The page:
A Brief History of Bourton Manor
In 1874, Lord Wenlock commissioned the renowned architect Richard Norman Shaw to design him a country house, in the romantic old English style, on his Estate here in Bourton at the heart of some of Shropshire’s most beautiful countryside.
There was already a substantial house on the site but given its unique position and fine views overlooking the Estate the decision was made to build the new house around the much earlier, 16th century property.
Bielby Lawley, the 3rd Baron, Lord Wenlock, who inherited the Bourton Estate upon the death of his father, was a prominent public figure. He was an MP for Chester, the Governor of Madras and a friend of Edward VII.
The house was formerly known as Bourton Cottage (until the mid-20th century), a bit of a contradiction given it’s size, but other similar “cottages” were built at this time in the spirit of Victorian romanticism. Lord Wenlock owned estates at Escrick in Yorkshire, which were vast, some 22,000 acres, so a Shropshire “cottage” set in a mere 5,000 acres must have seemed quite cosy and intimate at the time.
At the beginning of the 20th century the estate was sold to a Mr Whitley who was known locally as The Squire. He and his wife Suzanna were popular with their tenants and both played an active part in village life. The Whitley’s employed a large number of staff including a footman, ladies maid, house maids, chauffeur and a cook, not to mention the gardeners, stable lads and estate workers. The entire village relied on the estate for their livelihood.
At that time the village had a working smithy, shop, post office & thriving village school. There were fetes and tea parties on the lawns at the manor and the church played a central part in everyone’s lives. Mr Whitley died in 1940 and with him the end of an era. Mrs Whitley commissioned the clock in the church tower as a memorial to him and it still keeps excellent time today.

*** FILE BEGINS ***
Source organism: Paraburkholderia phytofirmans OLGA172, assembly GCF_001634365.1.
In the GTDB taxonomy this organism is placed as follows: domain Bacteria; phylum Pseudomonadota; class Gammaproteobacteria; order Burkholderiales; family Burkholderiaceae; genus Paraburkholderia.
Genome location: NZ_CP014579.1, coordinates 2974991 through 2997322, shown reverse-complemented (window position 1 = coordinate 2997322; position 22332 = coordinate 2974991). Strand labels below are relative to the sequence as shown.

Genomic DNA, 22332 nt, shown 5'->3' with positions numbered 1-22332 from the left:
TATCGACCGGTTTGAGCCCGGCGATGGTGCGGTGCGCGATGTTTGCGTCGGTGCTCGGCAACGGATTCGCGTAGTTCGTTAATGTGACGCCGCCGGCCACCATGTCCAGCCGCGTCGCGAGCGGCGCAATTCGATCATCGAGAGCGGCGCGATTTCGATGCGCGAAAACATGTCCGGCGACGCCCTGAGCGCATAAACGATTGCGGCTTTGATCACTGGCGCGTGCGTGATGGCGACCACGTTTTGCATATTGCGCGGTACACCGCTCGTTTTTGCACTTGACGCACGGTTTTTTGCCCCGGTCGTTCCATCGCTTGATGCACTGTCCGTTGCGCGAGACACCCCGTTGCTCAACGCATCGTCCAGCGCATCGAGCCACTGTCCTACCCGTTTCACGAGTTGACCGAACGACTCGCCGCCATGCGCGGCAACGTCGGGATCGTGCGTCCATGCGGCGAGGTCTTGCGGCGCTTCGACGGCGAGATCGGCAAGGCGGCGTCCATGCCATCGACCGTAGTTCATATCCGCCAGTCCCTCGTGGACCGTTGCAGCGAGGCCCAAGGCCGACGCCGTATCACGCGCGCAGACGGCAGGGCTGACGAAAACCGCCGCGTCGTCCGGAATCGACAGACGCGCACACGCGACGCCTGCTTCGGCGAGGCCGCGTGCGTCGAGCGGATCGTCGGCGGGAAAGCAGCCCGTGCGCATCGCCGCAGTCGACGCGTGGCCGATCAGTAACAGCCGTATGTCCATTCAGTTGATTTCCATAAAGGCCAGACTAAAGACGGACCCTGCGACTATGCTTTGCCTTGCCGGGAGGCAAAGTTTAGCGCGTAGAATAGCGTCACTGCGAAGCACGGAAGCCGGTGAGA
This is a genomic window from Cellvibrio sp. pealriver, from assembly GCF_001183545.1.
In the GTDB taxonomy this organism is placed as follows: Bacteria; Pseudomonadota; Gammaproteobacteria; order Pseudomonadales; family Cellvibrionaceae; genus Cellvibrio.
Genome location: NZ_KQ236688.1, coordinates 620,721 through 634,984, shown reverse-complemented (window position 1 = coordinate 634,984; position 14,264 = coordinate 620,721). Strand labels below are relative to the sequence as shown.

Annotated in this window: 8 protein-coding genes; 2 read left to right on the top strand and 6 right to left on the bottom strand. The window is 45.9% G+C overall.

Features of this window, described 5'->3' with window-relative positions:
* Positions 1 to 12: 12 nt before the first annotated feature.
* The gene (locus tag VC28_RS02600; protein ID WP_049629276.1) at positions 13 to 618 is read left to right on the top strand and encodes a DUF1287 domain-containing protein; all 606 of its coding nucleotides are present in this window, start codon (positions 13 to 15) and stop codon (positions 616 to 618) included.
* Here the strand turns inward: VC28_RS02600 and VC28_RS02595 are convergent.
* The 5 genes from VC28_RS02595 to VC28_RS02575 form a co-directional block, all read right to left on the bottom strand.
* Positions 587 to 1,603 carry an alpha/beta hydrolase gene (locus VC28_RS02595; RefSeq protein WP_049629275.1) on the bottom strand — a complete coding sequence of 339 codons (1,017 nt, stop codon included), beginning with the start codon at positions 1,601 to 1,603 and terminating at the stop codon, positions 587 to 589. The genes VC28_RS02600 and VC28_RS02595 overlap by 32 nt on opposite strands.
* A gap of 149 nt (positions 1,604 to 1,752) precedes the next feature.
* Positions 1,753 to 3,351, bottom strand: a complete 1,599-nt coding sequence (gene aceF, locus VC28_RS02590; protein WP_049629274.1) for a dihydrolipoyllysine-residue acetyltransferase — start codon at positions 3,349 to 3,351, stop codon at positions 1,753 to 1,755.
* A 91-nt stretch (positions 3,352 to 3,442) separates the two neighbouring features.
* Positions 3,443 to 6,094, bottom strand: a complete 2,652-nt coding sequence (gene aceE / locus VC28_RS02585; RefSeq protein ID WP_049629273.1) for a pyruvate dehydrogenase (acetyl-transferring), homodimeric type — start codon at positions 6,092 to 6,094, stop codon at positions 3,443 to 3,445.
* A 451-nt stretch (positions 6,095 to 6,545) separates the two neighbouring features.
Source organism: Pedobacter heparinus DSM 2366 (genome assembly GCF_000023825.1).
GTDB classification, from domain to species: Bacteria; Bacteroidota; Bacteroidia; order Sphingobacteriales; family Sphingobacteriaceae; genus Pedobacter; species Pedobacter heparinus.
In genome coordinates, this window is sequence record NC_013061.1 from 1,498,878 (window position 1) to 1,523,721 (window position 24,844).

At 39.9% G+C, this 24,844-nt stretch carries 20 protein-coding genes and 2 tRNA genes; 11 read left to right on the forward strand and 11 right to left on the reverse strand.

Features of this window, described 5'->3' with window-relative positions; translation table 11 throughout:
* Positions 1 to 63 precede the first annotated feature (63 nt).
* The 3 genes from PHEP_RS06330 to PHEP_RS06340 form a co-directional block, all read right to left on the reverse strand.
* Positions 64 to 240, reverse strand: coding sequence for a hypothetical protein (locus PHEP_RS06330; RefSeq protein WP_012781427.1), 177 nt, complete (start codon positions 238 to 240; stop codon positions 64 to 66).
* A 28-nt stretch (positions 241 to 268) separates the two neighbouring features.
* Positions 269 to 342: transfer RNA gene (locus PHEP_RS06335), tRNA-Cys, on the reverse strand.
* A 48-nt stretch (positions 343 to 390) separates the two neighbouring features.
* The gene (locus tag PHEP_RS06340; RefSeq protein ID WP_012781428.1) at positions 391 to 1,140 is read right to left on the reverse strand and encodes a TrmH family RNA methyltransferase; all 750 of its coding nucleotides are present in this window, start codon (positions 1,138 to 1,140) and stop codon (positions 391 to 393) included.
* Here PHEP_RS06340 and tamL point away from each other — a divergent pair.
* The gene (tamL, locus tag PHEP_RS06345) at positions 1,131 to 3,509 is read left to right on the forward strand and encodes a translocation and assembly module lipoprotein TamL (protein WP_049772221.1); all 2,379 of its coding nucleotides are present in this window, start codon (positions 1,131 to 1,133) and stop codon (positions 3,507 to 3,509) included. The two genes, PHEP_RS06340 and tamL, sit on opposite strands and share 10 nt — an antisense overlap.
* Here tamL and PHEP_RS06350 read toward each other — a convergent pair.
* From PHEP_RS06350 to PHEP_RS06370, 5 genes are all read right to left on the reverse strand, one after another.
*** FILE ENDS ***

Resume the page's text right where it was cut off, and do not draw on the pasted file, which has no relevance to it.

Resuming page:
The Land Army in Bourton
In 1941 the stables and grooms quarters at Bourton Manor were requisitioned by the government as a Land Army hostel. It was the main hostel in the Much Wenlock area and home to a dozen land army girls and their matron for about eight years. The girls came from as far away as Liverpool and London but they settled down quickly and were welcomed by the villagers. The girls worked hard and several of them married local young men. The photographs were kindly given to us by one of the Land Girls Nellie Evans.
Upon the death of Mrs Whitley, the Bourton Estate was inherited by The Hon. Mrs Betty Field, daughter of Lord Gisborough. She and her husband, Colonel Field, were based in India at the time, but when they returned they were both involved with the Estate and life in the village.
Nowadays, the footmen and ladies maids are long gone but The Manor is still a wonderful family home with a self catering holiday cottage and apartment which both combine interesting historical features with all the conveniences of modern day living.